Driving below the signed speed limit can still be too fast.

That is the conclusion of a judge in summing up a recent case where a child was knocked down by a car on a pedestrian crossing.

Judge Dexter Dias warned of the dangers of driving at “excessive and unreasonable” speed after a doctor, driving at 28mph in a 30mph zone, hit a 12-year-old child.

The court heard that Dr Shanthi Chandran was driving through Oxfordshire, in January 2018, when the girl stepped onto the crossing.

Driver responsibility

According to a BBC report, Judge Dias said it was a “common misconception” that it was “reasonable” to drive just below the speed limit.

The child suffered a serious head injury as a result of being hit by the car and was also left with “cognitive and psychiatric problems”, he said.

The judge was outlining his conclusions after considering evidence at a High Court hearing in London in April.

Conditional limits

Dr Chandran, who was on her way to work in Milton Keynes. She was driving her BMW i3 in Bicester, Oxfordshire, at the time of the incident.

Judge Dias said it was a “dark and rainy Monday morning”. She was driving at an “excessive, unsafe and unreasonable” speed and had failed to pay “sufficient attention to hazards and other road users”.

He ruled it was in breach of Dr Chandran’s duty of care towards the child. She was therefore 60% liable for the incident. The child was 40% liable for stepping onto the pedestrian crossing when the light was green for traffic.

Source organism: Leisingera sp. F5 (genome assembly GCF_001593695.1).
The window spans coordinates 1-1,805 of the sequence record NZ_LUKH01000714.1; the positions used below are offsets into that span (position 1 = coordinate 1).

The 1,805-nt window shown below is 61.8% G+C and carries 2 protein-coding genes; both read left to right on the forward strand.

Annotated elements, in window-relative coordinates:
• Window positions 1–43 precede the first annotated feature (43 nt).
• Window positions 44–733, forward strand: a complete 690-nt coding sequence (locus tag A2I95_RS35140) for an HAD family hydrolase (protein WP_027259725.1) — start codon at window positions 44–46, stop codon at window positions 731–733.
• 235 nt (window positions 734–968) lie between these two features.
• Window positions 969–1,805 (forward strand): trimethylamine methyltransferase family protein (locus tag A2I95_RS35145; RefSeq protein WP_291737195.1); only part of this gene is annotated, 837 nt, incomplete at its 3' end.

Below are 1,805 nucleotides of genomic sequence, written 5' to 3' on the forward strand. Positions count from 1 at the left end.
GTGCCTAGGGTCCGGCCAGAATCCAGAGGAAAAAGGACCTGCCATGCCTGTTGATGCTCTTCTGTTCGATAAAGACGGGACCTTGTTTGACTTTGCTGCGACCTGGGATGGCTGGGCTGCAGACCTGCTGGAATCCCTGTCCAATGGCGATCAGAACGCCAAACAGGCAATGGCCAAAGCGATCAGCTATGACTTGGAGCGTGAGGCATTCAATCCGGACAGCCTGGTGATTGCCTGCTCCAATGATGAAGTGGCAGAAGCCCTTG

Awareness and possibility

“While this case is not about a fatality, it shows yet again how dangerous it is to drive at excessive and unreasonable speed,” Judge Dias said.

Dr Chandran, was being sued for damages by the girl’s mother. However, the driver had not been reported by police for any criminal offences.

The judge had been asked to make decisions about liability. However, he made no ruling about the size of any damages award.

Essentially the the evidence led the judges decision. Driving at that speed in the conditions was dangerous, though legal. Wintery condition, low light and a lack of awareness on the conditions in an urban environment place the majority of liability on the driver. Hazard awareness and anticipation of other road users is essential behaviour for all drivers.